Setting the Pitch/Roll/Yaw/Vertical Thrust axises mapping to the left/right joysticks of the gamepad

  • Set “Yaw Axis” to [Joy-XAxis], no invert
  • Set “Roll Axis” to [Joy-ZAxis], no invert
  • Set “Pitch Axis” to [Joy-YAxis], no invert
  • Set “Vertical Thrust Axis” to [Joy-RZAxis], WITH invert

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clip_image001[7]clip_image002clip_image003

 

Setting additional Landing mode controls

For Landing mode, set Thrust Up/Down/Left/Right to JOY-POV1-UP etc., like on the picture below:

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This will give you nice extra control, when your landing gear is deployed.

Gamepad Buttons Configuration

My gamepad buttons are configured according to the following table:

No Action
1 Target Ahead
2 Thrust Up
3 Thrust Down
4 Engine Boost
5 <<FREE>>

Still looking for what to put there!

6 Interface focus
7 Secondary Fire
8 Primary Fire
9 Enable FSD
10 Deploy / Retract Hardpoints
11 <So far, cannot find way to activate>?
12 <So far, cannot find way to activate>?

Here’s how the button mapping looks:

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Pre-flight Checklist

For final verification, here’s also my pre-flight checklist:
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Have fun! And if you found this useful, drop me a line here. Also, if you have suggestions, let me know Smile.

You’ll find me in Elite:Dangerous as CMDR DonAngel.

HTTPS @ doncho.net

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Let’s Encrypt failed me. At least failed my expectations that I’ll be able to get and happily use HTTPS certificate, which is free, reliable and usable in a shared hosting environment.

It seems the current phase of the project is not intended for users like me. It’s more oriented towards hosting companies and/or self-host server owners, who can do and handle all the scripting magic, which is needed in order to get HTTPS certificates installed and automatically maintained. The automatic tools still work only on Debian/Apache, so… I do not see a chance for me in near future.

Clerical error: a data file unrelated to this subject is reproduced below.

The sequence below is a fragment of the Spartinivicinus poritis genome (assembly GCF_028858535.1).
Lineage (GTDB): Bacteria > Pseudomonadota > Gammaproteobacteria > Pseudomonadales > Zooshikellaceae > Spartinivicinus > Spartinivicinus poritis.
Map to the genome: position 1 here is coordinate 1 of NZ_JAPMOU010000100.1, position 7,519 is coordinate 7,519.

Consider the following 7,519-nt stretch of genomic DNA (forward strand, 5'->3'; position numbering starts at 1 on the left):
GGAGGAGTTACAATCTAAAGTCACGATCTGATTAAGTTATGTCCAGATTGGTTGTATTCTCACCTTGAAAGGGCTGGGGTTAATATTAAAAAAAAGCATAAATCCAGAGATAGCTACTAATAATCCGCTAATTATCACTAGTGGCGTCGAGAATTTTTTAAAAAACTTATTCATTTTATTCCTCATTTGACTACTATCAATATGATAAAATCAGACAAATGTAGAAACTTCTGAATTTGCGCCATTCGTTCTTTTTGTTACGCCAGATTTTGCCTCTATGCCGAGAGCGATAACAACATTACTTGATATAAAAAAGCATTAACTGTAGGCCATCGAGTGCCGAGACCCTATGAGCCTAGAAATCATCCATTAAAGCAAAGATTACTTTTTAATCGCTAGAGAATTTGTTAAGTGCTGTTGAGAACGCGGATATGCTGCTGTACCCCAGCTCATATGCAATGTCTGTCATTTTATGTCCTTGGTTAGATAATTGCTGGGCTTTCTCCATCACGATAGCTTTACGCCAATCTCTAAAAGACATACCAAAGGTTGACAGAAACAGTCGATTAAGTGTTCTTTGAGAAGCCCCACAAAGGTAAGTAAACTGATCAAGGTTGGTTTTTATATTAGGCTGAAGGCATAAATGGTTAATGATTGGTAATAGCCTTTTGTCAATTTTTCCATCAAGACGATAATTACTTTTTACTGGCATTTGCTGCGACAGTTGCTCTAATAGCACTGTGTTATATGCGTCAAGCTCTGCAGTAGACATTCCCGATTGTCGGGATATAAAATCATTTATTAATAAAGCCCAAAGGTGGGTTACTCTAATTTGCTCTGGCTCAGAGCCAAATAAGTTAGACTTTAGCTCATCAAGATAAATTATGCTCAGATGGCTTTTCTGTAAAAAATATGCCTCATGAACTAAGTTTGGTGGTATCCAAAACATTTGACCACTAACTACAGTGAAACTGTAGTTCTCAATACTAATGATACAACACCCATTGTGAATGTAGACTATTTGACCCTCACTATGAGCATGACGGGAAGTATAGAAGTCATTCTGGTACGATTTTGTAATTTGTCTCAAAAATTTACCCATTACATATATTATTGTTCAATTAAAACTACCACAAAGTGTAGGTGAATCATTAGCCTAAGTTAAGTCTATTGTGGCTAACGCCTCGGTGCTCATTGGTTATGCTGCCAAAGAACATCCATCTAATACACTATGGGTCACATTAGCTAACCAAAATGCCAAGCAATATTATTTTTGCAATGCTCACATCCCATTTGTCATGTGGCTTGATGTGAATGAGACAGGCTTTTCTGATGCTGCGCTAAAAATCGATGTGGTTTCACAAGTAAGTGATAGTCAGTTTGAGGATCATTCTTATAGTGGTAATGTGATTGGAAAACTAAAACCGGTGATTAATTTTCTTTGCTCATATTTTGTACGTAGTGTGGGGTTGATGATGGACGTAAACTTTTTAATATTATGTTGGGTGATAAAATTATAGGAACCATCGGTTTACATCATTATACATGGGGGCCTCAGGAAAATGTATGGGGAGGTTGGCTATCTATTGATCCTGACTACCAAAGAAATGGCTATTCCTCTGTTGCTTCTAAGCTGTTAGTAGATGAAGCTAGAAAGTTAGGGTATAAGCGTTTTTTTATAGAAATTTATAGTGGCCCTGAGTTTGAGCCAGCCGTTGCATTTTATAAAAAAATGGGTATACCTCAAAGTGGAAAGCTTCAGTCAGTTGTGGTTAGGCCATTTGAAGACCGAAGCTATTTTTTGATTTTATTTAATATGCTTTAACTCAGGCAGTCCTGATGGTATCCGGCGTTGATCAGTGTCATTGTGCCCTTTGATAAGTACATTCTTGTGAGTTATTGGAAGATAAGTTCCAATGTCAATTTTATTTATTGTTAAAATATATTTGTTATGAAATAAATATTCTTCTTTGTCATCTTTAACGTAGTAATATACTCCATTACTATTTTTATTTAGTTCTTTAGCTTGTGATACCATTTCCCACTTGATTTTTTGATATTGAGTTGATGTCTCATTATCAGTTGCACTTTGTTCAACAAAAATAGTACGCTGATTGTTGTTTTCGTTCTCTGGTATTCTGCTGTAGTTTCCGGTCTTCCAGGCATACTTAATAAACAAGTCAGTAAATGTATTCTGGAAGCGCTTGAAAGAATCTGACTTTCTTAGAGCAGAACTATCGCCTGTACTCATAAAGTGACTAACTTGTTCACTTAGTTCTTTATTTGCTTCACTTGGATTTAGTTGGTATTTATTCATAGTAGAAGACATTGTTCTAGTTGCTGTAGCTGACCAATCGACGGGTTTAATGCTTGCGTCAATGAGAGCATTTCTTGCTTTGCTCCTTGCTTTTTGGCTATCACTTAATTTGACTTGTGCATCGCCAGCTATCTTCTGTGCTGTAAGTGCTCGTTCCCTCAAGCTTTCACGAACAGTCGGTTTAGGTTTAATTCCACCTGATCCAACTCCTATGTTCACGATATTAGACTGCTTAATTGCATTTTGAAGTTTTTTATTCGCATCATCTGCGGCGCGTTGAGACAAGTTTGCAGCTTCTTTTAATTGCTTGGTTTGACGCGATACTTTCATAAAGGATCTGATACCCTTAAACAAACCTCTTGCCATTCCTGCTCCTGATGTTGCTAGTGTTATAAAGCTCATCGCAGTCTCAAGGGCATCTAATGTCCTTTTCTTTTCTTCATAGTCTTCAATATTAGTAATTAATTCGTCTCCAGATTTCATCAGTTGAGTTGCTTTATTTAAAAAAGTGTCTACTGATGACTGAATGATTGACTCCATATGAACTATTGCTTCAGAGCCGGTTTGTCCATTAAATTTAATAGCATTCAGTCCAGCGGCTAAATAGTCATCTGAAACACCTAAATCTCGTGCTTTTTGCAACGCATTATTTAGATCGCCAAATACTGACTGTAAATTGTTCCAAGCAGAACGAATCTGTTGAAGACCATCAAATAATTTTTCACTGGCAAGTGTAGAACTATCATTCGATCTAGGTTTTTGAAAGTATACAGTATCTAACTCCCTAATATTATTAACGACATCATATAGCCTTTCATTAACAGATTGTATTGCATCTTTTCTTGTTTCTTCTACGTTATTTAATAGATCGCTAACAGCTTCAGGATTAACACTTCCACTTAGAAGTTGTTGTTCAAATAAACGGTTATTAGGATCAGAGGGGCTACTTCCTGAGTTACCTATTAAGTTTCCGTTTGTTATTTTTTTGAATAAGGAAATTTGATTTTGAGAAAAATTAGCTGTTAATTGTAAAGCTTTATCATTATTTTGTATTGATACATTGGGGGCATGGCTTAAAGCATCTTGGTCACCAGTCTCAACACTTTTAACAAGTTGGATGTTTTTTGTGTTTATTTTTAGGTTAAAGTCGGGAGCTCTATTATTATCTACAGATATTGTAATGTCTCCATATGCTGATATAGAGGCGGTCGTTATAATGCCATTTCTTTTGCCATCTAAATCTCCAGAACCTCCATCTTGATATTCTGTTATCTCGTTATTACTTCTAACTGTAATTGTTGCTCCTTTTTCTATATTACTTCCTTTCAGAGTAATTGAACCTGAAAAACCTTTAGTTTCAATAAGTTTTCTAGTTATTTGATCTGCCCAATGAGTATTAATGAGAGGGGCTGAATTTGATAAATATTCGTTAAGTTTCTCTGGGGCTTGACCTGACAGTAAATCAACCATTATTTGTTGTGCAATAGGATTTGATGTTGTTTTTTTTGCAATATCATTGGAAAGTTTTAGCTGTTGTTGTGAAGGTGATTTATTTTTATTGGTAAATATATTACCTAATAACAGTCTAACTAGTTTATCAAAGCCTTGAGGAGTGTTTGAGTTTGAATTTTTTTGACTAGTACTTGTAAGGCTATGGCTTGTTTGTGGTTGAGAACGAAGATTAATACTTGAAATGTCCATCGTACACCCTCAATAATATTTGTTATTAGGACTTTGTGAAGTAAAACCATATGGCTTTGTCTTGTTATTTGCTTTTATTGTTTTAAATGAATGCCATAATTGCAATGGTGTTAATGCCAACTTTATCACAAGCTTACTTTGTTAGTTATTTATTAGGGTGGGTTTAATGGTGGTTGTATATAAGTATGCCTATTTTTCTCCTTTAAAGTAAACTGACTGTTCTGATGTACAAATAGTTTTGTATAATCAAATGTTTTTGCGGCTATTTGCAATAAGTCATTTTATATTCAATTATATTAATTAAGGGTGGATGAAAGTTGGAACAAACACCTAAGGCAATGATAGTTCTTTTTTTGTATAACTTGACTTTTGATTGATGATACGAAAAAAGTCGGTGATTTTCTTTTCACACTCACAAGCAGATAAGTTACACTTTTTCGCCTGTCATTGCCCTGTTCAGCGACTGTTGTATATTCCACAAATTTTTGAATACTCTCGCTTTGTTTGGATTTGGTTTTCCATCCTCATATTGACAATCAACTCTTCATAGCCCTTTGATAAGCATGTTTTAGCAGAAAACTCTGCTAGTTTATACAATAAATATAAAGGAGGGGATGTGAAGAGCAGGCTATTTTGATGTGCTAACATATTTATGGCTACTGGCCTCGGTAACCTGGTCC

Driven by all this, I asked my hosting company Superhosting.bg if they will start supporting Letsencrypt’s certificates anytime soon. Superhosting already supports quite a lot of options for people, who want HTTPS, but it seems Letsencrypt are in too early stage in order to get official support by the bigger hosting companies.

I’m very lucky to know both guys, who created Superhosting. They’re both great guys, but that’s more or less a given, knowing they created such excellent hosting provider service (in my opinion, best in class for Bulgaria, at least). Metodi advised me and helped me a lot to get convinced to try a paid HTTPS certificate instead. HTTPS is important for me, despite the fact that I’m just hosting a personal site. Having in mind all above, I decided to stop waiting for free services like Letsencrypt and to trust RapidSSL’s certificate at this stage. Hopefully, this will satisfy all my personal needs for the coming years (with Metodi’s kind help I got 3 year’s long certificate). Once this time passes, I’ll reevaluate the situation and will decide if I shall renew, or if I shall switch to something different.